One day, I was catching a flight out of the Meadows Field Airport in Bakersfield, California. As I pulled up to the airport, I noticed a crowd of hundreds of people, news cameras, a fire truck with a huge American flag hanging from the ladder, several law enforcement vehicles, and at least thirty Harley-Davidson motorcycles parked nearby.

Corporal Wesley Barrientos

Corporal Wesley Barrientos. | Photo © by Lauryn Marette photography.

I walked over to the crowd to see what was going on. It was a homecoming for twenty-three-year-old Army Corporal Wesley Barrientos. Corporal Barrientos was returning home from his third tour in Iraq, this time on two prosthetic legs. He lost both of his legs riding in a Humvee in December 2007 when it was hit by an IED, an improvised explosive device.

Corporal Barrientos’s family had expected to see him get off the plane in a wheelchair since he had been fitted with the prosthetic legs only two weeks prior to his homecoming. But he proudly walked over to hug his family and friends.

As Corporal Barrientos walked through the rows of people welcoming him home and saluting him as he passed, a television crew approached, and the reporter asked him, “How does it feel to have a hero’s welcome home?” The corporal smiled and simply said, “I was just doing my job.”

The local American Legion and VFW members attended in order to offer a salute as he walked by. Cheerleaders and students from his alma mater, Ridgeview High School, turned out to support one of their own. There were also a bunch of Harley-Davidson motorcycle riders, complete with the leather jackets, bandannas, and tattoos, lined up to shout, “Welcome home, Wes!”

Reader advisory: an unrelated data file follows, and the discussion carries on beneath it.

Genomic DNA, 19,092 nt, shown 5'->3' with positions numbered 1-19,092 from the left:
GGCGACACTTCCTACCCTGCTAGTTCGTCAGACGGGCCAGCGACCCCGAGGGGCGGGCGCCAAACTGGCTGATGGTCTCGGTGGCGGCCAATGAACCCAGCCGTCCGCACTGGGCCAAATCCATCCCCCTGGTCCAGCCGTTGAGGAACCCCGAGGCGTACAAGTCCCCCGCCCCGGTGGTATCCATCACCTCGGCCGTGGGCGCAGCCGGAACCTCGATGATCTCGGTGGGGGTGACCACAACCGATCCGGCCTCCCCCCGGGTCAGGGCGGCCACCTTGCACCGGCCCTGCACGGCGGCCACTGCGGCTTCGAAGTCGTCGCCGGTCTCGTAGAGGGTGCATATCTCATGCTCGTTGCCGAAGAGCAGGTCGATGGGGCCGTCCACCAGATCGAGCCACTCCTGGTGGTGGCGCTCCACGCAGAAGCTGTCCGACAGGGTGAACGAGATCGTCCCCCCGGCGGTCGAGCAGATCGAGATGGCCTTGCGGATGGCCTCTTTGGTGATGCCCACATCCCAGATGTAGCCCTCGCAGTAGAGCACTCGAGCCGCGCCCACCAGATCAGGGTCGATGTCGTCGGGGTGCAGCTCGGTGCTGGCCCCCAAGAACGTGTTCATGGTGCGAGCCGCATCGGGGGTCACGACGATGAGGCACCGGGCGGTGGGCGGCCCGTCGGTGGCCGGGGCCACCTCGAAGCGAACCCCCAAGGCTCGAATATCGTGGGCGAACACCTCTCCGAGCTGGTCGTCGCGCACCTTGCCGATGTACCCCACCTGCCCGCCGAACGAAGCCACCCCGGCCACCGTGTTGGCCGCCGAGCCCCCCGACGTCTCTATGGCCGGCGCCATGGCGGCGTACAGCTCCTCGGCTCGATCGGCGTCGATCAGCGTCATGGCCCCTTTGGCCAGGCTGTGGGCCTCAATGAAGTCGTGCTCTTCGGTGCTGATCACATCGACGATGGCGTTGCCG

I walked over to some of the Harley guys and asked “Do you know this soldier?” “Nope,” was the answer. “We’re not even from Bakersfield.”

They told me that they were there to honor Corporal Barrientos. “I understand the local people, the law enforcement, and the veterans, but why the Harley riders? What’s the connection?” I asked.

“Well, this guy served our country, so the least we can do is ride over and welcome him home. A lot of us served in Vietnam, and we never had a welcome home. So, we do this a lot. I guess it’s kind of a tradition for us to be there for someone else.”

What an example of acknowledging those around you, honoring what’s important, and connecting to build community.

So, to make your ride more meaningful and emotion-filled, invest in traditions. Make a tradition of thanking a veteran whenever you see one.


One Comment

  1. L. Luke November 11, 2014 at 10:51 pm - Reply

    I flew home to Omaha the other night from a conference out of state, and upon walking up from the gate I noticed a woman with a camera-it appeared as if she was from a local newspaper. There was a mom with her son and daughter-about 3 and 5 years old. They were proudly holding some homemade signs they had made for their ‘prince’ and ‘daddy.’ The signs clearly told people to get out of the way, because they were here to pick up their dad! Just as I had finished reading the signs a big, bold smile covered their faces and their eyes twinkled. Daddy was on his down the hall! They little ones ran into their dad’s open arms and the embrace lasted….and lasted. Mom joined in and there was no doubt that he was there hero. I was so moved by the events unfolding in front of me I dropped my bag and began to clap. Tears filled my eyes as I loved seeing the joy and emotion in this little family, but also I remembered my brother’s own return from Iraq a few years back. He returned only to be met by the news that our mother had passed away the day before. I would have loved to have this kind of return for him. I think that every soldier returning should be met with a crowd of supporters. Whether we believe in what is happening or not, we can support those brave men and women who do serve. My brother is now a Patriot Guard Rider and greets those men and women returning, and protects a soldier as family members say their last good-byes. As I stood there I hoped that this soldier felt not only my love and admiration for him, but also of those around me who joined in. I hope this family is spending time together building a lifetime of memories. Life…it’s all too short.

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